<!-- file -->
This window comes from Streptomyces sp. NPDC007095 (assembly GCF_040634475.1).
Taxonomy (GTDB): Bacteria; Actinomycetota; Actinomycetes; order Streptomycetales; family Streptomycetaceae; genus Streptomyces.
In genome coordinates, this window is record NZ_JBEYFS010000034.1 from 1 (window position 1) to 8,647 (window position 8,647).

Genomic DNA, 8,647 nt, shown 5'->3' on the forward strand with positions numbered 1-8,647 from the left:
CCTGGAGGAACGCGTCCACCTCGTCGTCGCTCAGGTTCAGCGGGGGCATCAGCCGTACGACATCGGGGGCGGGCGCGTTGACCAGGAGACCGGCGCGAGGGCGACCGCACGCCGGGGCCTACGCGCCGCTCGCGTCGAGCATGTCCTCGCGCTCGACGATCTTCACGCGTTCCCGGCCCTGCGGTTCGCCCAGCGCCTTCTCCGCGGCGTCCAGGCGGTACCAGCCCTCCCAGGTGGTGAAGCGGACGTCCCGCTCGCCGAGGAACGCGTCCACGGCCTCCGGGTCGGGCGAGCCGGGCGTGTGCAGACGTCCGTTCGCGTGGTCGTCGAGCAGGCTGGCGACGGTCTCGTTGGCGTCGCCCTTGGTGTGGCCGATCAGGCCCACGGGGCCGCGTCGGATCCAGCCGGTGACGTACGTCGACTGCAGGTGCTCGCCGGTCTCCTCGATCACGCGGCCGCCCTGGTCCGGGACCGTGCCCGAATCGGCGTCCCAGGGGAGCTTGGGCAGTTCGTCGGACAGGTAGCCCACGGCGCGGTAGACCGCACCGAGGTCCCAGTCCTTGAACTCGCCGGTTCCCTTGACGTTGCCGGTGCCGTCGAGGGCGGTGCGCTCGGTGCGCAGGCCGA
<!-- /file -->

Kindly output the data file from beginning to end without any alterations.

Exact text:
This window comes from Streptomyces sp. NPDC007095 (assembly GCF_040634475.1).
Taxonomy (GTDB): Bacteria; Actinomycetota; Actinomycetes; order Streptomycetales; family Streptomycetaceae; genus Streptomyces.
In genome coordinates, this window is record NZ_JBEYFS010000034.1 from 1 (window position 1) to 8,647 (window position 8,647).

Genomic DNA, 8,647 nt, shown 5'->3' on the forward strand with positions numbered 1-8,647 from the left:
CCTGGAGGAACGCGTCCACCTCGTCGTCGCTCAGGTTCAGCGGGGGCATCAGCCGTACGACATCGGGGGCGGGCGCGTTGACCAGGAGACCGGCGCGAGGGCGACCGCACGCCGGGGCCTACGCGCCGCTCGCGTCGAGCATGTCCTCGCGCTCGACGATCTTCACGCGTTCCCGGCCCTGCGGTTCGCCCAGCGCCTTCTCCGCGGCGTCCAGGCGGTACCAGCCCTCCCAGGTGGTGAAGCGGACGTCCCGCTCGCCGAGGAACGCGTCCACGGCCTCCGGGTCGGGCGAGCCGGGCGTGTGCAGACGTCCGTTCGCGTGGTCGTCGAGCAGGCTGGCGACGGTCTCGTTGGCGTCGCCCTTGGTGTGGCCGATCAGGCCCACGGGGCCGCGTCGGATCCAGCCGGTGACGTACGTCGACTGCAGGTGCTCGCCGGTCTCCTCGATCACGCGGCCGCCCTGGTCCGGGACCGTGCCCGAATCGGCGTCCCAGGGGAGCTTGGGCAGTTCGTCGGACAGGTAGCCCACGGCGCGGTAGACCGCACCGAGGTCCCAGTCCTTGAACTCGCCGGTTCCCTTGACGTTGCCGGTGCCGTCGAGGGCGGTGCGCTCGGTGCGCAGGCCGA